Scientists create low-cost, long-lasting solar cells from wood

The scientific community has turned its attention to organic solar cells, a burgeoning field that promises lower production costs.

[Dec. 15, 2023: JD Shavit, The Brighter Side of News]

Kraft lignin improves the stability in organic solar cells thanks to its ability to form hydrogen bonds that acts as a sort of glue. Thor Balkhed (CREDIT: Thor Balkhed)

In the quest for sustainable energy sources, sunlight has emerged as a prominent contender. Solar energy, particularly from traditional silicon-based solar cells, offers an efficient means of converting sunlight into electricity. However, the energy-intensive and complex manufacturing process of these silicon cells often involves hazardous chemical spills, counteracting their environmental benefits.

In response, the scientific community has turned its attention to organic solar cells, a burgeoning field that promises lower production costs, lightweight designs, flexibility, and diverse applications ranging from indoor use to wearable power sources for personal electronic devices.

Yet, one lingering issue with organic solar cells is their composition, primarily derived from plastics or polymers originating from oil. Despite their organic label, these materials fall short of being truly environmentally friendly. Researchers at Linköping University and the KTH Royal Institute of Technology, however, have taken a significant stride towards enhancing the sustainability of organic solar cells.

In a groundbreaking study published in the prestigious scientific journal Advanced Materials, they have demonstrated that untreated kraft lignin, a prevalent organic material derived from wood, can substantially improve the performance and environmental friendliness of organic solar cells.

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Professor Mats Fahlman, affiliated with the Laboratory of Organic Electronics (LOE) at Linköping University, underscores the overarching goal of their research: "We want to build efficient, reliable, cheap, and environmentally friendly solar cells. This study enables us to show that this is possible and a first step towards replacing today's oil-based materials with wood-based alternatives."

Traditionally, organic solar cells have been plagued by their reliance on petroleum-derived polymers, which detract from their eco-friendly credentials. Nonetheless, these cells have garnered considerable attention due to their cost-effectiveness, portability, and versatility in various applications. As global sustainability concerns intensify, the development of organic solar cells from renewable and biodegradable materials has gained prominence.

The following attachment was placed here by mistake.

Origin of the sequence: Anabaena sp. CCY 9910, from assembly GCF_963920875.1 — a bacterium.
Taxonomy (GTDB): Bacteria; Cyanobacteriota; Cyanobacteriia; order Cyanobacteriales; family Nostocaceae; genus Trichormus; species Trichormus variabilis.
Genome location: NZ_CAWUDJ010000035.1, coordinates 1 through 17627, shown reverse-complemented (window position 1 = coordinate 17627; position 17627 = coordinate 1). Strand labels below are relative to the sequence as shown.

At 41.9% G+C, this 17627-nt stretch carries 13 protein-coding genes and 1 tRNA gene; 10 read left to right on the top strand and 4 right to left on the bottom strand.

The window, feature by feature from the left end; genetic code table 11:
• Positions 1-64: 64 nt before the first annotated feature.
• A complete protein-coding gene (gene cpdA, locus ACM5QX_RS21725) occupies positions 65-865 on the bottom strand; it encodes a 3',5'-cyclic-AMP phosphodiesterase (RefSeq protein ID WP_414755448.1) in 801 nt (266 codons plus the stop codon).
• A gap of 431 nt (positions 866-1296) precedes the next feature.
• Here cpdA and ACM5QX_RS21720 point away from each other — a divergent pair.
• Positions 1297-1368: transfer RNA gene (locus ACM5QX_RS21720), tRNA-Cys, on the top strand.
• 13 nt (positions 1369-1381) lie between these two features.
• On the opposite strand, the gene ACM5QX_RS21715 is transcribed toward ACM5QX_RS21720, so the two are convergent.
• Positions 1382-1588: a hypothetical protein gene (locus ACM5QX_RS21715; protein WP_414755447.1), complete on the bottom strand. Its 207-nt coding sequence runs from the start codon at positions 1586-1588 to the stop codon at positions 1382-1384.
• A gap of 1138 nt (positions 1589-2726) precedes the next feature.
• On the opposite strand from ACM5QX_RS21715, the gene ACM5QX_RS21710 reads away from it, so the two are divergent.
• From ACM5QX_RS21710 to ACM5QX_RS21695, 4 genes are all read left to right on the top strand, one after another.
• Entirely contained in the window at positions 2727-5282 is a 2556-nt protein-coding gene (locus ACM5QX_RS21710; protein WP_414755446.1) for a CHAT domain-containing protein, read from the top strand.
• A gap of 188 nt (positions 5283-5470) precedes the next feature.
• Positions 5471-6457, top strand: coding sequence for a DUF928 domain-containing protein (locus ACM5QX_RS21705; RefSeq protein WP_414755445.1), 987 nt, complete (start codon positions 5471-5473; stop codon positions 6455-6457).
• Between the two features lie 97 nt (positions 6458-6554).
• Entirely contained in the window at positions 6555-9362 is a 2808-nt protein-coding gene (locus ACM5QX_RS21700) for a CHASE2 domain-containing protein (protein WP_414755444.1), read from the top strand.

In previous studies, researchers explored chemically modified wood-based materials to enhance the stability and reliability of both organic solar cells and solar cells constructed from crystalline perovskite. These studies laid the foundation for the Linköping University and KTH collaboration, which sought to examine the potential of kraft lignin, an untreated form of lignin extracted directly from wood pulp, as a vital component in organic solar cells.

The long-term goal for Mats Fahlman and Qilun Zhang is to build a solar cell almost entirely made from wood materials. (CREDIT: Thor Balkhed)

"We have created a material, or composite, from kraft lignin which is to constitute the cathode interface layer. It turned out that this made the solar cell more stable. The advantage of kraft lignin is that it has the ability to create many hydrogen bonds, which helps to stabilize the solar cell," explains Qilun Zhang, principal research engineer at LOE.

This groundbreaking research demonstrates the feasibility of incorporating wood-based materials into solar cell design, potentially heralding a future where solar cells are predominantly composed of renewable wood resources.

To test the stability and efficiency of the solar cell in the lab an artificial sun is used. (CREDIT: Thor Balkhed)

Organic solar cells, although not as efficient as their silicon counterparts, offer distinct advantages in terms of environmental impact. As Mats Fahlman notes, "Organic solar cells will never be the most efficient. But their advantage is that they are non-toxic, sustainable, and cheap. If they have a 15-20 percent efficiency, that is more than enough for most applications." This attribute positions them as a promising solution for a wide array of sustainable energy needs.